Super Tire Engineering Co. v. McCorkle - 416 U.S. 115 (1974)
U.S. Supreme Court
Super Tire Engineering Co. v. McCorkle, 416 U.S. 115 (1974)
Super Tire Engineering Co. v. McCorkle
Argued January 15, 1974
Decided April 16, 1974
416 U.S. 115
Workers engaged in an economic strike in New Jersey are eligible for public assistance through state welfare programs. Petitioners, employers whose plants were struck, brought this suit for injunctive and declaratory relief against such eligibility, claiming that the regulations according benefits to striking workers were invalid because they interfered with the federal labor policy of free collective bargaining expressed in the Labor Management Relations Act and with other federal policy set forth in the Social Security Act. Before the case was tried, the labor dispute was settled and the strike ended. The District Court, rejecting the respondent union's contention that the case had been mooted, dismissed the complaint on the grounds that Congress was the appropriate forum for the claim and that the challenged laws did not violate the Supremacy Clause. The Court of Appeals remanded the case with instructions to vacate and dismiss for mootness.
Held: To the extent that declaratory relief was sought, the case or controversy requirement of Art. III, § 2, and the Declaratory Judgment Act is completely satisfied. Pp. 416 U. S. 121-127.
(a) Even though the case for an injunction dissolved with the settlement of the strike and the strikers' return to work, the petitioners and respondent state officials may still retain sufficient interests and injury to justify declaratory relief. Pp. 416 U. S. 121-122.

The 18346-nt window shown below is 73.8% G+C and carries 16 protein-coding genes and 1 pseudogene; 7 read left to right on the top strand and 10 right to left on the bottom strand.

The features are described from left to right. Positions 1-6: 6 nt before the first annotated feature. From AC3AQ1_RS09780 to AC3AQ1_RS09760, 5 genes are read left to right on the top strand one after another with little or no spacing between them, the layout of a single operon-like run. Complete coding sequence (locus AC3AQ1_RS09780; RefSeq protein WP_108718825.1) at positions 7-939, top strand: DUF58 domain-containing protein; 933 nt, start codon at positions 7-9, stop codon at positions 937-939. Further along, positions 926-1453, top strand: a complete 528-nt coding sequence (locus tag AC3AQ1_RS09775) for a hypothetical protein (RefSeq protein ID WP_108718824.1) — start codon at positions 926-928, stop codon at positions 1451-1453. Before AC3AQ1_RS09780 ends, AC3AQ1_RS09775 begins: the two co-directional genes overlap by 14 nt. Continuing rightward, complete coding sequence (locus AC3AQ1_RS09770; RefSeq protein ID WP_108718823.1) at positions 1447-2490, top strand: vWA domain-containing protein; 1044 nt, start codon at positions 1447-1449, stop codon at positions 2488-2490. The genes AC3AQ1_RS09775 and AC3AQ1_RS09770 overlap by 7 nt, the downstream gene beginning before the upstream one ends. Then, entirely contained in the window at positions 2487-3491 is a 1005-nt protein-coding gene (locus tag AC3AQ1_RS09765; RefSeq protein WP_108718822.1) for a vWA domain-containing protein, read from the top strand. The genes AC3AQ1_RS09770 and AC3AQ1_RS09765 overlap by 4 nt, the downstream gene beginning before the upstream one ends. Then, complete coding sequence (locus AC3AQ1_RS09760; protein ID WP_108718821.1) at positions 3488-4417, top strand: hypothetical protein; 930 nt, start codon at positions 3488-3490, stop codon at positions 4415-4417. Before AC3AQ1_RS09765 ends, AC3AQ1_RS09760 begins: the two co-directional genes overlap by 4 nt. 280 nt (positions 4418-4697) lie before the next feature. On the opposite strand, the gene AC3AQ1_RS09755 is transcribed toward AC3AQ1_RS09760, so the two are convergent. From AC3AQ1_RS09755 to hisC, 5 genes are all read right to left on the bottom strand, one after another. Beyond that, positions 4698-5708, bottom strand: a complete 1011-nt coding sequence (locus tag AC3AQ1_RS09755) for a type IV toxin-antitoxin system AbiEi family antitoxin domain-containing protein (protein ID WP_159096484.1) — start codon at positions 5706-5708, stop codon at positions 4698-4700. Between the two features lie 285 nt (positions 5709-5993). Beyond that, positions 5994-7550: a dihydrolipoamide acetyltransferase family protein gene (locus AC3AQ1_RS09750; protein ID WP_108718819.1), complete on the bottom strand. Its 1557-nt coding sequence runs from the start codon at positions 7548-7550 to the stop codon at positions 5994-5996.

(b) The challenged governmental action is not contingent upon executive discretion and has not ceased, but is a fixed and definite policy which, by its continuing presence, casts what may well be a substantial adverse effect on petitioners' interests. Oil Workers Unions v. Missouri, 361 U. S. 363; Harris v. Battle, 348 U.S. 803, distinguished. Pp. 416 U. S. 122-125.
(c) If judicial review were conditioned on the existence of an economic strike, this case most certainly would be of the type presenting an issue "capable of repetition, yet evading review," Southern Pac. Terminal Co. v. ICC, 219 U. S. 498, 219 U. S. 515. It suffices that the litigant show an immediate and definite governmental
action or policy that has adversely affected and continues to affect a present interest, since to require the presence of an active labor dispute would unduly tax the litigant by slighting claims of adverse injury from actual or immediately threatened governmental action, and since otherwise a state policy affecting a collective bargaining arrangement but not involving a fine or other penalty could be only rarely adjudicated, and the purposes of the Declaratory Judgment Act would be frustrated. Pp. 416 U. S. 125-127.
469 F.2d 911, reversed and remanded.
BLACKMUN, J., delivered the opinion of the Court, in which DOUGLAS, BRENNAN, WHITE, and MARSHALL, JJ., joined. STEWART, J., filed a dissenting opinion, in which BURGER, C J., and POWELL and REHNQUIST, JJ., joined, post, p. 416 U. S. 127.